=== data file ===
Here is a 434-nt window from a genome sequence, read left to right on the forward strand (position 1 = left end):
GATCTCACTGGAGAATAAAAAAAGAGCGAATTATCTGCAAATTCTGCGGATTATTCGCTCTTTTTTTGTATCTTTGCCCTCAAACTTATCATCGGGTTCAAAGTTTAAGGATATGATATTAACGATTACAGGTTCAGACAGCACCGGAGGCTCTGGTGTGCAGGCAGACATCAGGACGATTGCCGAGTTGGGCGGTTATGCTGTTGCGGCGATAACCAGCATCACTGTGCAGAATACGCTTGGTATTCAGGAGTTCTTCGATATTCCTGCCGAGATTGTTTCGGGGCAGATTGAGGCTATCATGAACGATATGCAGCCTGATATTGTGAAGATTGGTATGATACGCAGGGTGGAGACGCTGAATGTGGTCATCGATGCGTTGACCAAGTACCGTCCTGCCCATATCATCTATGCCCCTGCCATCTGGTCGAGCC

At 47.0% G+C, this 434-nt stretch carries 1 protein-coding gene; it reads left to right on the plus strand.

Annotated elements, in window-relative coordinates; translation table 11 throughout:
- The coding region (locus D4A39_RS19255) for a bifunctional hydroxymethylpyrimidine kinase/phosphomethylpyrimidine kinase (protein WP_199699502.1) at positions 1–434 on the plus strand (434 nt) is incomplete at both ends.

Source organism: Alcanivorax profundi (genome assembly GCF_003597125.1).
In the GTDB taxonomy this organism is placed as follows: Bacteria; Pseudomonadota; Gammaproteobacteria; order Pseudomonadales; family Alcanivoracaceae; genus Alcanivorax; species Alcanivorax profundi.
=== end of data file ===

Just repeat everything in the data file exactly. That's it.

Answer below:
Here is a 434-nt window from a genome sequence, read left to right on the forward strand (position 1 = left end):
GATCTCACTGGAGAATAAAAAAAGAGCGAATTATCTGCAAATTCTGCGGATTATTCGCTCTTTTTTTGTATCTTTGCCCTCAAACTTATCATCGGGTTCAAAGTTTAAGGATATGATATTAACGATTACAGGTTCAGACAGCACCGGAGGCTCTGGTGTGCAGGCAGACATCAGGACGATTGCCGAGTTGGGCGGTTATGCTGTTGCGGCGATAACCAGCATCACTGTGCAGAATACGCTTGGTATTCAGGAGTTCTTCGATATTCCTGCCGAGATTGTTTCGGGGCAGATTGAGGCTATCATGAACGATATGCAGCCTGATATTGTGAAGATTGGTATGATACGCAGGGTGGAGACGCTGAATGTGGTCATCGATGCGTTGACCAAGTACCGTCCTGCCCATATCATCTATGCCCCTGCCATCTGGTCGAGCC

At 47.0% G+C, this 434-nt stretch carries 1 protein-coding gene; it reads left to right on the plus strand.

Annotated elements, in window-relative coordinates; translation table 11 throughout:
- The coding region (locus D4A39_RS19255) for a bifunctional hydroxymethylpyrimidine kinase/phosphomethylpyrimidine kinase (protein WP_199699502.1) at positions 1–434 on the plus strand (434 nt) is incomplete at both ends.

Source organism: Alcanivorax profundi (genome assembly GCF_003597125.1).
In the GTDB taxonomy this organism is placed as follows: Bacteria; Pseudomonadota; Gammaproteobacteria; order Pseudomonadales; family Alcanivoracaceae; genus Alcanivorax; species Alcanivorax profundi.